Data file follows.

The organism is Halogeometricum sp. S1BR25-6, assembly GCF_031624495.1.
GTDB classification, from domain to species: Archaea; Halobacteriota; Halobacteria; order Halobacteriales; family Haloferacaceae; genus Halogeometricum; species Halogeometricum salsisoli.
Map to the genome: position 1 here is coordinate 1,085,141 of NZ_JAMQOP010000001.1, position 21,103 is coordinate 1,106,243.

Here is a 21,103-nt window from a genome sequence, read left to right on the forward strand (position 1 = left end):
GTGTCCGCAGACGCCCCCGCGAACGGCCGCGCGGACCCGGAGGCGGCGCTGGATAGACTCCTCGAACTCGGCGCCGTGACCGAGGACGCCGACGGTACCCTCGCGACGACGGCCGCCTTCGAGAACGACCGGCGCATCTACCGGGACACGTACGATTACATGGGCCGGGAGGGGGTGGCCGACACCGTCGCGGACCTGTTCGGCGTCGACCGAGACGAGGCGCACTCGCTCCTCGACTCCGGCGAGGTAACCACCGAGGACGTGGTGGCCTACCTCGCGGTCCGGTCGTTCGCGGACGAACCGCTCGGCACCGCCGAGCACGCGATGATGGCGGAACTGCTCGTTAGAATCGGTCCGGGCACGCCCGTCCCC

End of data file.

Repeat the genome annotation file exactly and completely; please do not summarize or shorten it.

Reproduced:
The organism is Halogeometricum sp. S1BR25-6, assembly GCF_031624495.1.
GTDB classification, from domain to species: Archaea; Halobacteriota; Halobacteria; order Halobacteriales; family Haloferacaceae; genus Halogeometricum; species Halogeometricum salsisoli.
Map to the genome: position 1 here is coordinate 1,085,141 of NZ_JAMQOP010000001.1, position 21,103 is coordinate 1,106,243.

Here is a 21,103-nt window from a genome sequence, read left to right on the forward strand (position 1 = left end):
GTGTCCGCAGACGCCCCCGCGAACGGCCGCGCGGACCCGGAGGCGGCGCTGGATAGACTCCTCGAACTCGGCGCCGTGACCGAGGACGCCGACGGTACCCTCGCGACGACGGCCGCCTTCGAGAACGACCGGCGCATCTACCGGGACACGTACGATTACATGGGCCGGGAGGGGGTGGCCGACACCGTCGCGGACCTGTTCGGCGTCGACCGAGACGAGGCGCACTCGCTCCTCGACTCCGGCGAGGTAACCACCGAGGACGTGGTGGCCTACCTCGCGGTCCGGTCGTTCGCGGACGAACCGCTCGGCACCGCCGAGCACGCGATGATGGCGGAACTGCTCGTTAGAATCGGTCCGGGCACGCCCGTCCCC